THE FASHION LAW EXCLUSIVE – In one of the rare instances in which a designer might have the opportunity to sue in connection with copying, consider Cihuah. The celebrated Mexican brand, which shows during Mexico Fashion Week and has been featured in Vogue, Harper’s Bazaar, InStyle, Elle and other Mexico-specific publications, recently took on a classic Raf Simons design. And by “took on,” we mean blatantly copied.
For its Spring/Summer 2015 menswear collection, the Mexico City-based brand, which is under the creative direction of Vanessa Guckel and which is known for its use of “geometry, proportion, aesthetics, construction-deconstruction, symmetry-asymmetry, balance-imbalance-inspired designs,” decided to simply recreate a shirt from Raf Simon’s Fall/Winter 2003 collection, entitled, “Closer” (which Simons actually derived from an Oskar Schlemmer work dating back to the 1920’s – which suggests that the work is likely in the public domain as of late).
Copying in fashion is not news; in fact, it is an extremely common occurrence. The business of fast fashion brands, such as Forever 21, H&M, Zara, and Nasty Gal, decent entirely on copying on runway designs. However, identifying examples of potential copyright infringement in fashion is often a difficult task, as copyright protection in the U.S. does not extend to the majority of useful articles (think: clothing and accessories, with some exceptions) in their entirety. As such, when we come across hypothetical cases, we try to point them out.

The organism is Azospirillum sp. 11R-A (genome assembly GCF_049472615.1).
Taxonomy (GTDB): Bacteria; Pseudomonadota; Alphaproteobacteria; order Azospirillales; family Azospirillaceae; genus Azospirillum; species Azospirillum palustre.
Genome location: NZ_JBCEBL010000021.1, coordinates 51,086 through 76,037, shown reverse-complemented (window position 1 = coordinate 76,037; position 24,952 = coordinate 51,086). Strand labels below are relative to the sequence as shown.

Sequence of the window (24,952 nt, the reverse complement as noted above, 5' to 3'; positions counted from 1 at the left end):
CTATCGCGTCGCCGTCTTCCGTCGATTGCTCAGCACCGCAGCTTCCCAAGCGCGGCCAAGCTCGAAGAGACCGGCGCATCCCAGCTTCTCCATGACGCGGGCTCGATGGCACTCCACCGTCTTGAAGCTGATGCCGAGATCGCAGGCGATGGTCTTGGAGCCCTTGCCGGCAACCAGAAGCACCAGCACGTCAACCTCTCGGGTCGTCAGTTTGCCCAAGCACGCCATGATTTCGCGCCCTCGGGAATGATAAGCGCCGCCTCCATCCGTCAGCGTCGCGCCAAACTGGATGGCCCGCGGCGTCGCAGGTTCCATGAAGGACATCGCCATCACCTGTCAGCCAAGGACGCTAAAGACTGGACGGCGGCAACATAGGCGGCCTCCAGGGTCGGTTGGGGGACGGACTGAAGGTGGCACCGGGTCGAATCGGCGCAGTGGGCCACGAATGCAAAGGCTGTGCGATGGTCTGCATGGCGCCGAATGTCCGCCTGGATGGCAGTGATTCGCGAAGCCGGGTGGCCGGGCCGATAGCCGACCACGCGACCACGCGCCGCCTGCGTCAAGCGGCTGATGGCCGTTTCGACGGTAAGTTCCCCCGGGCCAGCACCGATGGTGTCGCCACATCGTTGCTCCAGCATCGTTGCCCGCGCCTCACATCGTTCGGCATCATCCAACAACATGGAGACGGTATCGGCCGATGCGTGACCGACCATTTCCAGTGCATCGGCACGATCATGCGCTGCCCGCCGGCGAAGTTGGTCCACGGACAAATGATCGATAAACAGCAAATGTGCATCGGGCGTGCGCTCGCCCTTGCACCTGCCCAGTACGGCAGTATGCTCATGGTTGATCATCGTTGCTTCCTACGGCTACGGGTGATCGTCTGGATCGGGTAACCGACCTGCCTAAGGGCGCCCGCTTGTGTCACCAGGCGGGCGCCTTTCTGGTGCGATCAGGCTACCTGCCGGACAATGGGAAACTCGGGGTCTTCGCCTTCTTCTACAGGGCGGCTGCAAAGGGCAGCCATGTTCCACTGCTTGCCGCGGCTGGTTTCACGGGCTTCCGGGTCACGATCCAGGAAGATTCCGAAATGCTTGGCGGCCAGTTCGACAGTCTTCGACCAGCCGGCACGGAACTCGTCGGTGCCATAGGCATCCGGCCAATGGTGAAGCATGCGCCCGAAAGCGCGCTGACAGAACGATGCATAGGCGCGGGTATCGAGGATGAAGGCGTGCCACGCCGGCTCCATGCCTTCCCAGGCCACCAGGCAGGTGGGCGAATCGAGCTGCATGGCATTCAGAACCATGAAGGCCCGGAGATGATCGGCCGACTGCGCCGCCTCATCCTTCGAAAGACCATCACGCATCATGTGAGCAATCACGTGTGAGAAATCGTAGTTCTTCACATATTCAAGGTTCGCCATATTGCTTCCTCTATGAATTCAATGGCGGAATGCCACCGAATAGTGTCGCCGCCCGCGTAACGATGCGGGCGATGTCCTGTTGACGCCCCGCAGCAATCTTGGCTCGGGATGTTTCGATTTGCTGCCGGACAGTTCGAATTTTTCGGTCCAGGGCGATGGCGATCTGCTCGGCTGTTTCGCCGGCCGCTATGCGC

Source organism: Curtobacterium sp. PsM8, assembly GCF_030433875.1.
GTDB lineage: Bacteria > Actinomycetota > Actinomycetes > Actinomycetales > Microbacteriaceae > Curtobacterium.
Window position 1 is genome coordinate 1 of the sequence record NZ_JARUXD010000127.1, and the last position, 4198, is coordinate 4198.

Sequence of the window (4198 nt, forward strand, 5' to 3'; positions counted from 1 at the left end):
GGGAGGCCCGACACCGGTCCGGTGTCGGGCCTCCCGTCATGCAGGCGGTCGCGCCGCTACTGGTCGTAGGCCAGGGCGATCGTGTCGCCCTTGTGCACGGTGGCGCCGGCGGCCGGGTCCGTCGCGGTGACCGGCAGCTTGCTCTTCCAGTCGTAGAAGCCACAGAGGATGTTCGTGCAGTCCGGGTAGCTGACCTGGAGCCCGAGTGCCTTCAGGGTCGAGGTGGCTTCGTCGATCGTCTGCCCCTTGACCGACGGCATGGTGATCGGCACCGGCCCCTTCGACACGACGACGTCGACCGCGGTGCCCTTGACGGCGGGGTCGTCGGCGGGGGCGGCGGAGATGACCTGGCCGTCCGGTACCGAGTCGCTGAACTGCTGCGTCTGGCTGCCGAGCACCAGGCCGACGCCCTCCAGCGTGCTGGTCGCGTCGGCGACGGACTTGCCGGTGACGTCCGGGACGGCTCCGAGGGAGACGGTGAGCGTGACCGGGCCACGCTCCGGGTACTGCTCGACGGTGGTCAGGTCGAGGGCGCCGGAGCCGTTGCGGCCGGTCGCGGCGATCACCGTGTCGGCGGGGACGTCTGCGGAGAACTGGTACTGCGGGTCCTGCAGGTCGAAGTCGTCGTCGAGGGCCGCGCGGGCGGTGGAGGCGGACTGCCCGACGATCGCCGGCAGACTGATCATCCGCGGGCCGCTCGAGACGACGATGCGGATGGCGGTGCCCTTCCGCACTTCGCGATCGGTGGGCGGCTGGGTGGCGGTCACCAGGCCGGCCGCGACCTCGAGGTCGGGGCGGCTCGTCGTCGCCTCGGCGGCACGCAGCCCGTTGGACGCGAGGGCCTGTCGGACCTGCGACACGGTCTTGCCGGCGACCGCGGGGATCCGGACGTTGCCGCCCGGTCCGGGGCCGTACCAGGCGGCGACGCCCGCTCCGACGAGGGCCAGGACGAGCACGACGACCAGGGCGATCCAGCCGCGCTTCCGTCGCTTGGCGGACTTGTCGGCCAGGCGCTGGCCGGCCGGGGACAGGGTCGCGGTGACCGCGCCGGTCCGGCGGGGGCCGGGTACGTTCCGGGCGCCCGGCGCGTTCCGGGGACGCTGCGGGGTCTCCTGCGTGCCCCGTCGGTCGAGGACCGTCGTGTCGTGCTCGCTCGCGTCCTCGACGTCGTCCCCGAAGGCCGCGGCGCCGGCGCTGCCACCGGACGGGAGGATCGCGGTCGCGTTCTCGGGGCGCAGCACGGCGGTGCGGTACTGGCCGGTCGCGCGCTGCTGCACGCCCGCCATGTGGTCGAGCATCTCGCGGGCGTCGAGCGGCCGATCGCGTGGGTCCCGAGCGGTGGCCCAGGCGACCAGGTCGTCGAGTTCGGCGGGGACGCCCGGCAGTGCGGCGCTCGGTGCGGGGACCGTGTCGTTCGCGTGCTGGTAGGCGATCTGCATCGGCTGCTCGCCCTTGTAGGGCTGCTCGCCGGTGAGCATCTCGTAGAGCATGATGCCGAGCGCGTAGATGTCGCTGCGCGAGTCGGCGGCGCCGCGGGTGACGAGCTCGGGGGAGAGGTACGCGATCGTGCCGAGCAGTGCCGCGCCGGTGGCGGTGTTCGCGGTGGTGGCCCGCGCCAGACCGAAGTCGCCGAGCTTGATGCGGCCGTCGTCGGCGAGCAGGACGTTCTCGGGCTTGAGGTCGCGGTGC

While copyright law does, in fact, provides very limited protection for most clothing designs, when an original print or pattern is embodied in a garment or an accessory, copyright law quite often applies via the category of Pictorial, Graphic or Sculptural (“PGS”) Works. Given the connection with Schlemmer’s work, there is a chance that a court would find that Simons’s print does not meet the originality requirement. However, if we put that aside for a moment, because Simons’s F/W 2003 shirt can exist without the face print on it (aka the print is not functionally required), the separability requirement is met and the print itself can be protected by copyright law. Again, this assumes that Simons’s print is original. [Note: Belgian copyright law would technically apply in this instance, as Simons’s brand is based there and governed by Belgian law].
Why does this matter? Well, it means that Cihuah’s shirt, which consist of a near exact – if not completely exact – replica of the standout face print that appears on at least two shirts from Simons’s F/W 2003 collection – would likely amount to copyright infringement if the face print at issue were not in the public domain and thus, fair game for all. Save for the potential issue with the design itself being derived from a Bauhus one, Simons’s eponymous label could take legal action against Cihuah in connection with the design. Simons likely will not and has not filed suit to date, but it is interesting to note that Cihuah’s shirt has not been made available for sale …
UPDATE (4/20/2016): According to a statement from Cihuah, the similarity at issue is the result of a “coincidence” and it will not made the sweater available for sale.